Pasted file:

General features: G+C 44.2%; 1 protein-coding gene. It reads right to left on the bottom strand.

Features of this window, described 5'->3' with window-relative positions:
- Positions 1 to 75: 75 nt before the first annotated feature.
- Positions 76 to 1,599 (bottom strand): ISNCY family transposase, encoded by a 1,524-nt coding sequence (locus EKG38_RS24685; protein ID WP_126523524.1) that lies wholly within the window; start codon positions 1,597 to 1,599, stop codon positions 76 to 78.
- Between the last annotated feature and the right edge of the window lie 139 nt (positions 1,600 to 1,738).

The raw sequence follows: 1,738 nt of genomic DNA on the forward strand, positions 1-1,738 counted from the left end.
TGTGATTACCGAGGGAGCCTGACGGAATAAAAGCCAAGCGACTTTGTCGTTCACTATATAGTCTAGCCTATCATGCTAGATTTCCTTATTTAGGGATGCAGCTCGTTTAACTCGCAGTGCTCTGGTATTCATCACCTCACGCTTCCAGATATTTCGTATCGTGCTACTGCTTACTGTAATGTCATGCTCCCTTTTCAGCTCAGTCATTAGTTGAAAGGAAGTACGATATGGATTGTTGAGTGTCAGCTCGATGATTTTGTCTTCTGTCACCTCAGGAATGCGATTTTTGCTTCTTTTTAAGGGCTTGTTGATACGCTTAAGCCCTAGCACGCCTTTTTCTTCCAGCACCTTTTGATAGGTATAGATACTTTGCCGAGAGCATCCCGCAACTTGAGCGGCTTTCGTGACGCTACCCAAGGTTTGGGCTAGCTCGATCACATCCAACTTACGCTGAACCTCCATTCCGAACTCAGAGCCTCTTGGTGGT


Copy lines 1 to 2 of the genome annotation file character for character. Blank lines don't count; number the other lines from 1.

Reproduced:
General features: G+C 44.2%; 1 protein-coding gene. It reads right to left on the bottom strand.

Features of this window, described 5'->3' with window-relative positions: